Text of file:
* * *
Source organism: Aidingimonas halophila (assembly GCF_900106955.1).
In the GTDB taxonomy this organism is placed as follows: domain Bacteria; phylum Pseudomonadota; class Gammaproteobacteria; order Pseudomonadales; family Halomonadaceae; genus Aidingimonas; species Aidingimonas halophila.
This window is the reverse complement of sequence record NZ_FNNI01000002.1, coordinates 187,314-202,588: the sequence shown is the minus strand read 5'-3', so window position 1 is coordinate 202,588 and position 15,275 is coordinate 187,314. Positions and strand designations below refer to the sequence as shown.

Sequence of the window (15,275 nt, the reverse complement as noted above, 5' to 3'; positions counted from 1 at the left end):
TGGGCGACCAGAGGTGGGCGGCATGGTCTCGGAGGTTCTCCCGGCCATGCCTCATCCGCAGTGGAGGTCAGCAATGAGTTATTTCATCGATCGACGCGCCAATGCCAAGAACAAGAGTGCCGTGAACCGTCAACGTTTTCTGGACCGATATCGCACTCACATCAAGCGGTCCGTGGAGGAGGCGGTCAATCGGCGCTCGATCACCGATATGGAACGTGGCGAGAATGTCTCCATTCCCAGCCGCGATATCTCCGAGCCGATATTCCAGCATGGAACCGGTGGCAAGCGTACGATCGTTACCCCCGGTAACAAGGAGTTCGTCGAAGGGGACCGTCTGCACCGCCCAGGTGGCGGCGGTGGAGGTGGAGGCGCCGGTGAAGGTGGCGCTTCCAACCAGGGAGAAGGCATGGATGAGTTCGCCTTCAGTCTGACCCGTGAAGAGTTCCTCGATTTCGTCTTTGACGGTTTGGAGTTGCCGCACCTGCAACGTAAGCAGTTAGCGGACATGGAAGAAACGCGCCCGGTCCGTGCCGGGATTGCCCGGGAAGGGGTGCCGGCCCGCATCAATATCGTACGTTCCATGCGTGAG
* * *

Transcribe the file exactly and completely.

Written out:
Source organism: Aidingimonas halophila (assembly GCF_900106955.1).
In the GTDB taxonomy this organism is placed as follows: domain Bacteria; phylum Pseudomonadota; class Gammaproteobacteria; order Pseudomonadales; family Halomonadaceae; genus Aidingimonas; species Aidingimonas halophila.
This window is the reverse complement of sequence record NZ_FNNI01000002.1, coordinates 187,314-202,588: the sequence shown is the minus strand read 5'-3', so window position 1 is coordinate 202,588 and position 15,275 is coordinate 187,314. Positions and strand designations below refer to the sequence as shown.

Sequence of the window (15,275 nt, the reverse complement as noted above, 5' to 3'; positions counted from 1 at the left end):
TGGGCGACCAGAGGTGGGCGGCATGGTCTCGGAGGTTCTCCCGGCCATGCCTCATCCGCAGTGGAGGTCAGCAATGAGTTATTTCATCGATCGACGCGCCAATGCCAAGAACAAGAGTGCCGTGAACCGTCAACGTTTTCTGGACCGATATCGCACTCACATCAAGCGGTCCGTGGAGGAGGCGGTCAATCGGCGCTCGATCACCGATATGGAACGTGGCGAGAATGTCTCCATTCCCAGCCGCGATATCTCCGAGCCGATATTCCAGCATGGAACCGGTGGCAAGCGTACGATCGTTACCCCCGGTAACAAGGAGTTCGTCGAAGGGGACCGTCTGCACCGCCCAGGTGGCGGCGGTGGAGGTGGAGGCGCCGGTGAAGGTGGCGCTTCCAACCAGGGAGAAGGCATGGATGAGTTCGCCTTCAGTCTGACCCGTGAAGAGTTCCTCGATTTCGTCTTTGACGGTTTGGAGTTGCCGCACCTGCAACGTAAGCAGTTAGCGGACATGGAAGAAACGCGCCCGGTCCGTGCCGGGATTGCCCGGGAAGGGGTGCCGGCCCGCATCAATATCGTACGTTCCATGCGTGAG